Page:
From streamlining back-of-house operations to driving customer interactions, here's what the future looks like.
Renee Covino, Convenience Store News (U.S.)
The latest advancements in convenience foodservice are working together like never before, but future trends in foodservice equipment and technology are right around the corner, according to industry insiders.
"Technology lessons learned from restaurants are not only helping to streamline back-of-house operations for the channel, but they are also driving customer interactions," Joe Bona, CEO of Bona Design Lab, a global retail design and consulting firm based in New York, told CSNC sister publication Convenience Store News. "From digital kitchen ordering systems and rapid cooking technology to online ordering, self-checkouts and contactless payments, these elements are all teaming up to create a seamless experience."
Here's what Bona and other industry experts see on deck:
Contactless payment systems
From cell phones to other smart devices, contactless payment systems reduce consumers' need for cash and provide a safe and more hygienic method of transacting. This technology is not limited to payment — it has touched foodservice, too. "You can now buy a cup of coffee at the swipe of your phone using automatic bean-to-cup self-serve machines," Bona cited. "Perhaps this technology will eventually find its way into more self-serve foodservice equipment."
This technology has seen a huge increase in adoption in the convenience channel and will continue to be a major driver of expediting the payment process not only for grab-and-go items, but also for prepared foodservice, Bona predicts.
Drive-thrus have seen a significant increase in usage as a direct result of the pandemic, according to Bona, with many quick-service restaurants looking to streamline their menus, use artificial intelligence technology, and increase the use of digital menuboards to help speed up the process and make it more convenient for customers. "As a result, we have seen some chains like Wawa begin testing a drive-thru-only concept, with many others watching and seeing how this develops," he said.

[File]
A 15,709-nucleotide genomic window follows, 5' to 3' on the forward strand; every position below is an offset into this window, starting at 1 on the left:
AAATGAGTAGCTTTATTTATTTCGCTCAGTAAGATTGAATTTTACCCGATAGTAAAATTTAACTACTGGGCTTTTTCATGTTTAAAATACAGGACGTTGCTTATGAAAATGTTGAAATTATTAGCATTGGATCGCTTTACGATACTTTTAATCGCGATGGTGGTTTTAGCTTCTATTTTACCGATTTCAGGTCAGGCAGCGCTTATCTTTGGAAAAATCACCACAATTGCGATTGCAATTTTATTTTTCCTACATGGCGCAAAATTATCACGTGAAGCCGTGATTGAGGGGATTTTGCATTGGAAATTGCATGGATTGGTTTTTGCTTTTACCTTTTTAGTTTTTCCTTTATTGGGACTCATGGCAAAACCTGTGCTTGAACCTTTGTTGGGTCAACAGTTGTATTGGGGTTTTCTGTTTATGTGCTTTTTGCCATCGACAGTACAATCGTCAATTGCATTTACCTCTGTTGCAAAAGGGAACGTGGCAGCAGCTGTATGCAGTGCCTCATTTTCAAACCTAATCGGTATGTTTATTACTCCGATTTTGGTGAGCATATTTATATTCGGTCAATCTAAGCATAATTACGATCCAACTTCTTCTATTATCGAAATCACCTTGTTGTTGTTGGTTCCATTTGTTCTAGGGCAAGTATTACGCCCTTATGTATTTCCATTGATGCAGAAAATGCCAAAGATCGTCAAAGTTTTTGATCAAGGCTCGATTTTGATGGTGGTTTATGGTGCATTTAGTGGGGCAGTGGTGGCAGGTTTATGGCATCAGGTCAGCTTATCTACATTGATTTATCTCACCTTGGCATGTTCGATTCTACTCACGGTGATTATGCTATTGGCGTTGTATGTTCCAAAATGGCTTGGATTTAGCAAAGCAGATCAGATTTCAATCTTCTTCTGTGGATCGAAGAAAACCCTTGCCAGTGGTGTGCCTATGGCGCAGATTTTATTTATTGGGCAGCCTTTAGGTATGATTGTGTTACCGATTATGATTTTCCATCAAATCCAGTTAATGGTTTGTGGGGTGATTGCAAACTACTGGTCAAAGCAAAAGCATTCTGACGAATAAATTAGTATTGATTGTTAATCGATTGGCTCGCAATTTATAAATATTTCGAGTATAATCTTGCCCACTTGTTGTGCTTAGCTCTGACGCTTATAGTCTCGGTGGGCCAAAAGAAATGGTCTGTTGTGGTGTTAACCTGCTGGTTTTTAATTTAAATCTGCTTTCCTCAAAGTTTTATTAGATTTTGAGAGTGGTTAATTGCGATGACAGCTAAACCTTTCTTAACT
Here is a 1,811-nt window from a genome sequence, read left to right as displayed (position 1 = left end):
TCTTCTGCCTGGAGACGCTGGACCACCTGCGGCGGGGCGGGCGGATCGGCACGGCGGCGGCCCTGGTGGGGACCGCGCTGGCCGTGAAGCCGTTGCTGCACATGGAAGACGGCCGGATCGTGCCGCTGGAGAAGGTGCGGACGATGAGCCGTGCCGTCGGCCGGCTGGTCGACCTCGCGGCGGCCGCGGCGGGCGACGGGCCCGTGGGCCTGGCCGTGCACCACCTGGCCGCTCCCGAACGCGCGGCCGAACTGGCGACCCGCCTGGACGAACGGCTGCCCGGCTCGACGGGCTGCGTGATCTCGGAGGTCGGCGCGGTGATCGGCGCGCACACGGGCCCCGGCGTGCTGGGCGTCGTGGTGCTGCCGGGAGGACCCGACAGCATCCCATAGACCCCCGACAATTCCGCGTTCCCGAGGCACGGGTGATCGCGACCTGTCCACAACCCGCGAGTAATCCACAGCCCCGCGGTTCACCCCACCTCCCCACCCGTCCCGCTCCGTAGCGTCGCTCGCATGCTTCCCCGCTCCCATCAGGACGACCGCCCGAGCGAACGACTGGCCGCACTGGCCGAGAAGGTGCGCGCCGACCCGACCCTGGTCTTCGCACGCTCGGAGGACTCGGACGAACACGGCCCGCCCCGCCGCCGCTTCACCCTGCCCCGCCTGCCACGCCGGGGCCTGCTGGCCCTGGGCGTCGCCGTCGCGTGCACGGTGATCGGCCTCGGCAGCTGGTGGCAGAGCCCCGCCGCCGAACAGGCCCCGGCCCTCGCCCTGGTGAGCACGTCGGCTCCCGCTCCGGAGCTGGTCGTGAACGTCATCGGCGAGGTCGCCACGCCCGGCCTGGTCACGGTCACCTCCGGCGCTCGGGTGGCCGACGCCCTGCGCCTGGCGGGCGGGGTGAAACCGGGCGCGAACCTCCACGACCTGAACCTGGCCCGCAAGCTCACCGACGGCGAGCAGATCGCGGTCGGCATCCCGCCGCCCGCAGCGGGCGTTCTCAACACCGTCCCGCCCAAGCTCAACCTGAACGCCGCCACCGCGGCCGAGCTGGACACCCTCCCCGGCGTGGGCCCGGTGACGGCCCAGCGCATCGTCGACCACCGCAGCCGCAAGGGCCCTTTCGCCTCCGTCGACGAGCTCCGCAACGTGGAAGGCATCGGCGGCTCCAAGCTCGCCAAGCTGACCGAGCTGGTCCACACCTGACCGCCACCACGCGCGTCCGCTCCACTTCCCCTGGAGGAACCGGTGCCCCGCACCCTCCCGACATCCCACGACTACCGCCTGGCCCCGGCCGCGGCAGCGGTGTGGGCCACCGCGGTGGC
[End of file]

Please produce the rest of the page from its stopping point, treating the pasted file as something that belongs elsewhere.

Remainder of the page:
Integrating POS with delivery
With more consumers ordering through delivery platforms, more c-stores are signing up for food delivery channels, such as Uber Eats, DoorDash, Grubhub, etc. Along with these mainstream food delivery channels, other players are running convenience-specific marketplaces, such as Instacart and Cornershop.
"Building a digital offering is going to be the next big challenge for c-stores. It requires time to set up accounts on the food delivery channels — creating the menu, training the staff — but most importantly, it takes a lot of work to manage this day-to-day for a c-store that typically runs foodservice promotions on a weekly or daily basis," explained Zhong Xu, co-founder and CEO of Deliverect, a company that connects point-of-sale providers globally with food ordering platforms.
"If a c-store wants to streamline the process, it should integrate POS with delivery," Xu advised. "With a POS integration, we are able to automatically push online orders to the POS. The only equipment needed is going to be the existing POS."
Xu added that many c-stores will probably want to also have a tablet (Android or iPad) in each store to manage the delivery channels. Once a c-store receives an order from a delivery channel, the staff must pick and pack the items — made easier by a tablet, which can show the full list of ordered items and coordinating images.
Bipolar ionization (BPI) technology
Poor indoor air quality can not only impact food quality, but also cause illness among shoppers and employees. BPI technology, which is installed in store HVAC systems, reportedly removes smells and odours; helps eliminate mold, dust, bacteria and the spread of airborne viruses; and reduces airborne particles and germs that bypass normal ventilation and filtration systems.
In a post-pandemic world, "BPI technology is a natural fit for HVAC systems in convenience stores," said Tony Abate, vice president and chief technology officer at Atmos Air Solutions, based in Fairfield, Conn. "The mountain-like purified air will not only keep food and beverages fresher, but if store owners/managers promote it through signage, advertising and social media, it will lessen apprehension for those who shop and work in the store."
Bona envisions ordering systems being connected to a fully digitized kitchen where the order is received and the menu item is prepared through the use of robotics and then placed in "a personal cubby for pickup, activated from a phone to keep your order safe." He acknowledges that this is in the early stages of development, but believes it is not that far-fetched in a retail world where "the cost of adoption may be high, but the cost of falling behind is becoming even higher."
Originally published by Convenience Store News - U.S.